Sarah Richardson’s inspiration focuses on carnivorous or ‘man-eating’ plants and their devious character. For all life, survival of the species is paramount. To achieve this the natural world is constantly adapting and evolving in response to ever-changing environments. Richardson was attracted, much like their prey, by their flamboyance and ornate and decorative appearance. These plants can act as monsters of the natural world as they use their evolutionary techniques of trickery to lure their prey in, before trapping them with their dubious surface textures. Each carnivorous plant is uniquely and skilfully designed to catch the eyes of the natural world in order to thrive and this was depicted within each of Richardson’s textile pieces to create a visually endearing outcome.
Richardson’s collection celebrates a terrible, dark beauty in uniqueness. Inspired by the plants ruthless yet successful survival techniques, Richardson created a collection of repeat prints to portray a sense of continuous growth, whilst using scale to create visual impact and mirror the captivating qualities of the visual source. The printed textiles have been developed digitally while retaining hand-drawn qualities and a lively variety of marks within bold compositions to translate the twisted and complex personality of the carnivorous plants. The collection is digitally printed onto a range of tactile materials, from thick linens to delicate satins, to achieve unique statement prints. Additionally, this collection builds upon the printed designs by creating dynamic textures through embroidery and embellishment techniques, both delicate and loud, to enhance their striking aesthetic.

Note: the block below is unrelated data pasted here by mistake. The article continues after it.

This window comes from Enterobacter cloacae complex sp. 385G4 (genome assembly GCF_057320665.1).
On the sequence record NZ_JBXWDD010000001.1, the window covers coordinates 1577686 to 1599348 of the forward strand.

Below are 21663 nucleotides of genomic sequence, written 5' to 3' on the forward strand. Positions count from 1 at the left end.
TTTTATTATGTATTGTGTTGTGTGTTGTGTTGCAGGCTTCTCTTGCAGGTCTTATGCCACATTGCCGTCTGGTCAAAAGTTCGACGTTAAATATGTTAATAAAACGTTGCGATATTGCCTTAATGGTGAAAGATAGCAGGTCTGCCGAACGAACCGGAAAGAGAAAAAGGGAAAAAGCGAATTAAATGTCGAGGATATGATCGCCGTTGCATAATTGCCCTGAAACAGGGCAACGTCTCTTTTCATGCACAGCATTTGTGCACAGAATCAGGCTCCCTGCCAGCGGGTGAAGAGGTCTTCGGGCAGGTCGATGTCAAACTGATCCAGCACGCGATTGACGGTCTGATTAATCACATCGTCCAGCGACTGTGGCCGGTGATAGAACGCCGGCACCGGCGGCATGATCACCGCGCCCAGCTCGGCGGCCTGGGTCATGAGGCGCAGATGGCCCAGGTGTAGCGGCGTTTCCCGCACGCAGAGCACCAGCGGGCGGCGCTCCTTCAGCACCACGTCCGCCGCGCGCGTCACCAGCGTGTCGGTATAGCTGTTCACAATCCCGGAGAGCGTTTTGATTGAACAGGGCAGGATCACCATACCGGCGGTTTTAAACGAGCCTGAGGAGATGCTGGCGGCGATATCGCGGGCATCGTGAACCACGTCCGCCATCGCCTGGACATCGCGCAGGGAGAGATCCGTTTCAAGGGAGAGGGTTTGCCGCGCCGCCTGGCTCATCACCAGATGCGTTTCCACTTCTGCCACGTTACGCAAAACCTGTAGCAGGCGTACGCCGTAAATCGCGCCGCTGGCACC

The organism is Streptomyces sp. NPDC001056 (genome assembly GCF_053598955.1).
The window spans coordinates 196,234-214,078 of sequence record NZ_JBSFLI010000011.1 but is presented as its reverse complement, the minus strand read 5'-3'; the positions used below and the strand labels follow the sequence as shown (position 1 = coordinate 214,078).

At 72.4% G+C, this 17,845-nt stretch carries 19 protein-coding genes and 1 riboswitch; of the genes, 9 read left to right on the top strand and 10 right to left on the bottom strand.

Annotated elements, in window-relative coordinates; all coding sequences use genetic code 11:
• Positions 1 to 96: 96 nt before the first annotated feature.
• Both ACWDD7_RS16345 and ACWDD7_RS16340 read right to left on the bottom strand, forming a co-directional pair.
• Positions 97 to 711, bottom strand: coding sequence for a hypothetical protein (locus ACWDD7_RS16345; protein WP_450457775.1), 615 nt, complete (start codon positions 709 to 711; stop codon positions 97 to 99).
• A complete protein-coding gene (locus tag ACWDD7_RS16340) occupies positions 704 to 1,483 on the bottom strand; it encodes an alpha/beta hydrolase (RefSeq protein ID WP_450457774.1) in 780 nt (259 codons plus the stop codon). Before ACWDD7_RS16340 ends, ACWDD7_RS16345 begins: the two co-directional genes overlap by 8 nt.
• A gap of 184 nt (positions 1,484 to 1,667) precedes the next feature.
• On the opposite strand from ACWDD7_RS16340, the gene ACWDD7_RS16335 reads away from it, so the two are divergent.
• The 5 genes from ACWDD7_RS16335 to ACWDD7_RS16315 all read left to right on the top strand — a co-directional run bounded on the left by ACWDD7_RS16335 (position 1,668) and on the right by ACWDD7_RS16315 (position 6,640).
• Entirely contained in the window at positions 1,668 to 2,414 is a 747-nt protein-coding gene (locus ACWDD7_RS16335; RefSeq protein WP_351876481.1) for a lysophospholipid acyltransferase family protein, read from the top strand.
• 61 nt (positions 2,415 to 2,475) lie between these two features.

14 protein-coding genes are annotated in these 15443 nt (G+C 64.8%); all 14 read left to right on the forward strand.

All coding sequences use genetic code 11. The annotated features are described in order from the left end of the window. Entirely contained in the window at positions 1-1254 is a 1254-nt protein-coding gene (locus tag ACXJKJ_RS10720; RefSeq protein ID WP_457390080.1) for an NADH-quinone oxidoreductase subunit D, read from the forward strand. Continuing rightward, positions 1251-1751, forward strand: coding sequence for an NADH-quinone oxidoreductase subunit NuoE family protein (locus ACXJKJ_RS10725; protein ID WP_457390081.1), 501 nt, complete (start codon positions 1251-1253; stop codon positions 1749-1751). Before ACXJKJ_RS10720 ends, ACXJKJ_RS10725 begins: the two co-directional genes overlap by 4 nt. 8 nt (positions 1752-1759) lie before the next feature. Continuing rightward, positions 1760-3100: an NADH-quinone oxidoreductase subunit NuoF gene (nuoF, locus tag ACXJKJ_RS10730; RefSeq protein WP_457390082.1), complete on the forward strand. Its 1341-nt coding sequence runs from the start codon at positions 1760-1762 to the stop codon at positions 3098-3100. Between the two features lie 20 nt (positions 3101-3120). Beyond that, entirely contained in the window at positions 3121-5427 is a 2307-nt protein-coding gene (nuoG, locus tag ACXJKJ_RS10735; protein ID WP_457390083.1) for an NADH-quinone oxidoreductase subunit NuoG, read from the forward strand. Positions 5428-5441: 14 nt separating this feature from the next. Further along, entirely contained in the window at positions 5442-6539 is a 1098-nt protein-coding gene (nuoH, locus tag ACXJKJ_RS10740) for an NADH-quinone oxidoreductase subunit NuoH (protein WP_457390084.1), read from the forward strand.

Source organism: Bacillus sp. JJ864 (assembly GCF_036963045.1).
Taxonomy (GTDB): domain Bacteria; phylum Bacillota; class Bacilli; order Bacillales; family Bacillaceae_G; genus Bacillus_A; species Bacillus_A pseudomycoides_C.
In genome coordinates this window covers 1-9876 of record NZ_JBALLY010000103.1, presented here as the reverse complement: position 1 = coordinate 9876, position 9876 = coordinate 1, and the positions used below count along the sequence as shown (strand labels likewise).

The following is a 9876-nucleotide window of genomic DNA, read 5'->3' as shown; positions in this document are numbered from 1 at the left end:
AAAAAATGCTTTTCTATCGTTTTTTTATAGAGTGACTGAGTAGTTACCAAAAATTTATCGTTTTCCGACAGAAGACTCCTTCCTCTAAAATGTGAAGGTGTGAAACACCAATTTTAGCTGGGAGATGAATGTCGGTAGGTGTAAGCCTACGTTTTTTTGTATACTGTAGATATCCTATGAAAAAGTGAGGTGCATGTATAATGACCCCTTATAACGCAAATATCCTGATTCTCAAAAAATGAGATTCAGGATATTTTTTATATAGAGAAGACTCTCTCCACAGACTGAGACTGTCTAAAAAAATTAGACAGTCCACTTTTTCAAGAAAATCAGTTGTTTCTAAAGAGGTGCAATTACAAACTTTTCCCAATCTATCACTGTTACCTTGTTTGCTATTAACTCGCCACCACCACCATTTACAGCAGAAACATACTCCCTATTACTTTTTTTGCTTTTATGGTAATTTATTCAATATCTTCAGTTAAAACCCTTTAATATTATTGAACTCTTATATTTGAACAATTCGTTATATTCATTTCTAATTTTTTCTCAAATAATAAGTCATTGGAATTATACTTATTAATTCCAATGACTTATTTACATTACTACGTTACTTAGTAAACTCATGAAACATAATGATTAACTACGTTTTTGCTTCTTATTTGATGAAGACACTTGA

The collection is designed for couture inspired, high fashion womenswear. Brands like Delpozo and Richard Quinn are key influences with relation to their use of artisan hand processes and bold prints. Through the use of contrasting textural fabrics and added depth through three-dimensional surface details create a tactile experience much like the dangerous and intelligently designed surfaces of some of nature’s most intriguing plants. Overall, Richardson’s work aims to captivate the viewer through a bizarre and playful form of printed textiles as well as emphasise the power of print to tell a story through a garments surface and structure.